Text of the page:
here are two major sides to the copyright issue: the artists and the consumers. There are three major sides to the copyright issue: the artists, the consumers and the go-betweens. There are four major sides to the copyright issue: the present artists, the consumers, the go-betweens, and the... There are five major sides to...
Unlike a new technology where the R&D must be offset before the price goes down, amedia works rarely drop in price -- unless remaindered of course, which is a temporary distortion before flipping back to the mold following -- they typically become more expensive. Amedia works -- which is to say, works of art that can be reproduced exactly at negligible cost compared to the initial creation -- are expected to pay themselves off right away, then anyone who still wants a copy but who is not in the vast majority -- like Steve King or Spielberg (two men of roughly equal value) fans -- has the privilege of paying more.
Which is quasi-reasonable when a physical artifact has to be made which consumes resources until it is sold, such as a book that must be printed in sufficient quantity to be worthwhile and then placed in a warehouse or on a shelf, where it consumes space. A teevee show has to be broadcast which needs cables or transmitters or satellites, all of which are expensive. Comparatively, amedia consumes damn near nothing so should be cheap, right?
Except, of course, that involves decentralizing the distribution, and there's a lot of cash tied up in just that -- not only cash, but clout. Some of the big box bookstores are being investigated because they can't keep their clout in their pants -- they exposed to the publishers that Mr A. N. Author may be established and have won awards, but his works don't move off the shelves like X-men comics do, so if Mr. Author does put out a new book, well, we just don't want very many copies. Hope you can manage it anyway, talk later.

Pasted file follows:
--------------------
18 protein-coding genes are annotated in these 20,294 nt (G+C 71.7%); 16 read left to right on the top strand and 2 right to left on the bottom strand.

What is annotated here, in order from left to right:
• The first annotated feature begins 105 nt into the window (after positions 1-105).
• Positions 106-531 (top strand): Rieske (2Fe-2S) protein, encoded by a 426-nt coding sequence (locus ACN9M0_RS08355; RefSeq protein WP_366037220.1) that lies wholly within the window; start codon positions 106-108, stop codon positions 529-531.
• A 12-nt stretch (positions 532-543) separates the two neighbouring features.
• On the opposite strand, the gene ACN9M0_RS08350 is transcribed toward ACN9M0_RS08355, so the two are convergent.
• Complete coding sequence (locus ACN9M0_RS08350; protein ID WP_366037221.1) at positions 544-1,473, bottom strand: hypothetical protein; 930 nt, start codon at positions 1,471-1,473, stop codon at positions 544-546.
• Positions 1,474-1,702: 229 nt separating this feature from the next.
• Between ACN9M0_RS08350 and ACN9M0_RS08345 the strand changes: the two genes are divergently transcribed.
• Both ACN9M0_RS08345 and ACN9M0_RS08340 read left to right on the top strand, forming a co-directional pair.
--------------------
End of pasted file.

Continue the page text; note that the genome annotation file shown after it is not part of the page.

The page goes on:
The go-betweens are just barely -- in geological terms -- still needed for distribution, between now and when a durable and convenient alternative to paper becomes mainstream. The go-betweens'll no more go hungry than any other go-between that's been automated out of existence -- bakers, weavers, blacksmiths, and so on. In fact, they're less likely to go hungry, because their jobs rely on animal cunning instead of more easily reproducible physical skills. There's no more need to get sentimental about them and pretend that they should keep their jobs simply because they've spent their whole lives doing them than there is about Mom and Pop burger joints or little antique shops off back roads or the flower shop in the village that used to give me a rose for my lapel, with a lapel water pick, for a dollar, or two dollars if I wanted a lavender tea rose and they had one, every weekday morning for three years.
The only person that needs any sentiment is the artist, that poor bastard working his soul out for the general promotion of humanity, for very little cash or recognition or rights to his work, and that's because if he doesn't eat at least once every three days he'll probably die, and therefore stop producing, and he should have somewhere inside to sleep and probably some warm socks for winter. If he has more to eat than that, and more than one place to sleep, and more than one pair of socks, then he may still be an artist, but he doesn't need any sentiment, because he can take care of himself.
In some ways, though, he gets plenty of sentiment, because now he gets to claim everything in there is his, and he can sue anybody that uses anything that's his. It seems unlikely that any half decent literary-musico-artistico experts were consulted when this power was given out; the ramifications are far too broad and damaging to the culture as a whole.
"Like many a noble writer, Apulieus cannot claim the original invention of his story." -- Introduction to The Golden Asse, William Adlington translation, 1566
Given that the oldest known novel in human history (circa 150 A.D., I'm too lazy to look up the exact date) was plainly not an original invention, yet another interesting question for another time involves the ethic of copyright itself. Shakespeare borrowed pretty heavily from Holinshed's history of England, which accounts for a lot of anachronisms by the way, and the Rolling Stones assimilated a lot of black blues music. Art is based on reinterpreting old ideas in new contexts, and if that isn't free to waggle all over, it gets as hamstrung and boring as it tends to be now. But as said before, that's another topic for another time.